A Palestinian man walks away after not being permitted to cross the Qalandiya checkpoint, a main crossing point between Jerusalem and the West Bank city of Ramallah. Thousands of Palestinians headed to Jerusalem’s Al-Aqsa mosque for the first Friday prayer of the holy Muslim fasting month of Ramadan on June 10, 2016 [Ahmad Al-Bazz/Activestills/Al Jazeera]

Apart from not being able to leave the West Bank, travelling within it is a nightmare. Checkpoints are arbitrarily opened and closed to control Palestinian movement. There is never an official reason given, but most of the time it is to facilitate traffic for Israeli settlers in the area, just to make our lives miserable or to impose a rather pernicious form of collective punishment on the Palestinian population.

The Beit El checkpoint at the northern entrance of Ramallah and Jaba at the southern one are two great examples. My friend Manar, who lives in Deir Dibwan, a village 4km outside of Ramallah, has to drive for an hour on average when there is no traffic to get to her job in the city. However, that commute gets exponentially longer when the Beit El checkpoint is closed to non-VIP card holders (and it often is). In theory, she can take multiple alternative routes that could cut the commute time down to 10 minutes, but those can be used only by Israelis.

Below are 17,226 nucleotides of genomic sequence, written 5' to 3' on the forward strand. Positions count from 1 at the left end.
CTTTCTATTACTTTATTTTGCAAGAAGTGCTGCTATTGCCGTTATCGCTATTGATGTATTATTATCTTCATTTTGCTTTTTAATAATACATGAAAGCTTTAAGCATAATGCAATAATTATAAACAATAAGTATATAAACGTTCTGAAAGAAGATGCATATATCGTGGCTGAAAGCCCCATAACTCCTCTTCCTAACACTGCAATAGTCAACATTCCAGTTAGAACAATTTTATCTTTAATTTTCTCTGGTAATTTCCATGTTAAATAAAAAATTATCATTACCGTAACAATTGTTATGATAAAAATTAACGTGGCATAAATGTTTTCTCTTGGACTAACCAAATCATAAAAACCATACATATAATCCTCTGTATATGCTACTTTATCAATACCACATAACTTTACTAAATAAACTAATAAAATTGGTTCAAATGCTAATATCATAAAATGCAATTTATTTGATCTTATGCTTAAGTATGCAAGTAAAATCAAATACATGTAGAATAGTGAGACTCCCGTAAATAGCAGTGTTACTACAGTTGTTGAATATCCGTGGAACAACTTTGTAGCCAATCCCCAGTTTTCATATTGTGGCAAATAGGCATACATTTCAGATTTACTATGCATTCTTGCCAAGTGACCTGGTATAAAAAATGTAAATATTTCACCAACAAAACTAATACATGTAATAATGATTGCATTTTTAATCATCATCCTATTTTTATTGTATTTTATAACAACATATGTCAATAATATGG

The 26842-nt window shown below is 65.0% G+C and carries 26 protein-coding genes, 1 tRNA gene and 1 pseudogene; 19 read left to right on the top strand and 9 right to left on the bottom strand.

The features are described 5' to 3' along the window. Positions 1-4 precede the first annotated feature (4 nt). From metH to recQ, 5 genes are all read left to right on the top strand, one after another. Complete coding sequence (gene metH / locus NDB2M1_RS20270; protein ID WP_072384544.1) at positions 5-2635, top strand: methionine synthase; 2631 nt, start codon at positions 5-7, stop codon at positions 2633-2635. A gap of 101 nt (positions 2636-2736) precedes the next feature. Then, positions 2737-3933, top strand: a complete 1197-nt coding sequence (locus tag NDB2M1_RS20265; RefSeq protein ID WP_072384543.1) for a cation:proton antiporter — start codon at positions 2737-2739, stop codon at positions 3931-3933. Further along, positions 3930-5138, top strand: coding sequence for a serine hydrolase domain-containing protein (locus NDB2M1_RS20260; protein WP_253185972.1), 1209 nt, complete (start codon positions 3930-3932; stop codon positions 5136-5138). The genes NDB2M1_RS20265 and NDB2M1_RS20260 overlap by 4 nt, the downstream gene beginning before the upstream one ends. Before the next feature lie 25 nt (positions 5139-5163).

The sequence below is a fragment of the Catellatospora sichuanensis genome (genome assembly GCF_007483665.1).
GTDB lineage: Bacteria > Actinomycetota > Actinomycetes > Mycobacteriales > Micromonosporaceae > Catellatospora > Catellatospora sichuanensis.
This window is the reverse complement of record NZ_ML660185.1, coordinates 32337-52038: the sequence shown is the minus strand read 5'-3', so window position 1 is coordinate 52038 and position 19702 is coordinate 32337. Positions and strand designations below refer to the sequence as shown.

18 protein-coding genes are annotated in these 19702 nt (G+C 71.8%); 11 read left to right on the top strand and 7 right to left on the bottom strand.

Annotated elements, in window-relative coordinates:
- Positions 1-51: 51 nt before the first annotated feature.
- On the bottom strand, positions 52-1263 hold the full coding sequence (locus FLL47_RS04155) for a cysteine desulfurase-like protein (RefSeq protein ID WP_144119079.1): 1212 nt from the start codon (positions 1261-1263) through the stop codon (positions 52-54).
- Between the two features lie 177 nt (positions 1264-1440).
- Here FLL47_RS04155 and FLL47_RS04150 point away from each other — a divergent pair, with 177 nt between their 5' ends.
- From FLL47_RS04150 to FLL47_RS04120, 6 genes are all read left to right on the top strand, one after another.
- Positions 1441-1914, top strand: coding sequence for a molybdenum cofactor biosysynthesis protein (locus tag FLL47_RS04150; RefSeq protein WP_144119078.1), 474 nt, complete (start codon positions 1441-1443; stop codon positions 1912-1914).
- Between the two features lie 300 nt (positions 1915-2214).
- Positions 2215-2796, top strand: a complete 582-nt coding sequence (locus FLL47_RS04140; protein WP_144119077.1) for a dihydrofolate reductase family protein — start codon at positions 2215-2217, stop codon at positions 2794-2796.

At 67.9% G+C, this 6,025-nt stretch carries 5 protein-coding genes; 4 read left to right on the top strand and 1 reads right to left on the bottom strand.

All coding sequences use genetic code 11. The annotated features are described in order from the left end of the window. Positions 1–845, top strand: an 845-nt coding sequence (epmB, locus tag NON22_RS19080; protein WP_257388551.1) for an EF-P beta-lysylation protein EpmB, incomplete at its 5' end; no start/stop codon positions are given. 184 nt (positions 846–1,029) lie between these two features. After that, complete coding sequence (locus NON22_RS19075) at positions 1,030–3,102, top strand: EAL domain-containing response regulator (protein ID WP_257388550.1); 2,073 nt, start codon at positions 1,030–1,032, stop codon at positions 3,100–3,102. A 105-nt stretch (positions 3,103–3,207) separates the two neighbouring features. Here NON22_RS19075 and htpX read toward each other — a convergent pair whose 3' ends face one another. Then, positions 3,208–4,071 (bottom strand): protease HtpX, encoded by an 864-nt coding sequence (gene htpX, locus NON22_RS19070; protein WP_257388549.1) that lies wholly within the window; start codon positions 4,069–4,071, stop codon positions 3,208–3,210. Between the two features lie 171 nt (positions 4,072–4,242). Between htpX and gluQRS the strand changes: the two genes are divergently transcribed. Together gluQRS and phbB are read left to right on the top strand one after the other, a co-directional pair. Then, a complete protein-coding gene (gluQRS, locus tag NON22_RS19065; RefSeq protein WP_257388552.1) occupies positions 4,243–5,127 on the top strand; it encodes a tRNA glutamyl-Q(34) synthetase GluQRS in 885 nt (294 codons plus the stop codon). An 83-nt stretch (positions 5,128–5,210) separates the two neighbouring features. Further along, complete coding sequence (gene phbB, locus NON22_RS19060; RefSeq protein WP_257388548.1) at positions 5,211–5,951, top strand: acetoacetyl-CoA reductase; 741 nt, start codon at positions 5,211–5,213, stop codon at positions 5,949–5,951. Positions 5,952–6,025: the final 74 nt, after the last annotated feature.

David, a colleague of mine who commutes from Aboud, a Christian town about 18km northwest of Ramallah, is often late to work because “the gate was shut”. The gate is an unmanned Israeli installation at the entrance of Deir Ibzi town, just outside of Ramallah, which he has to pass through.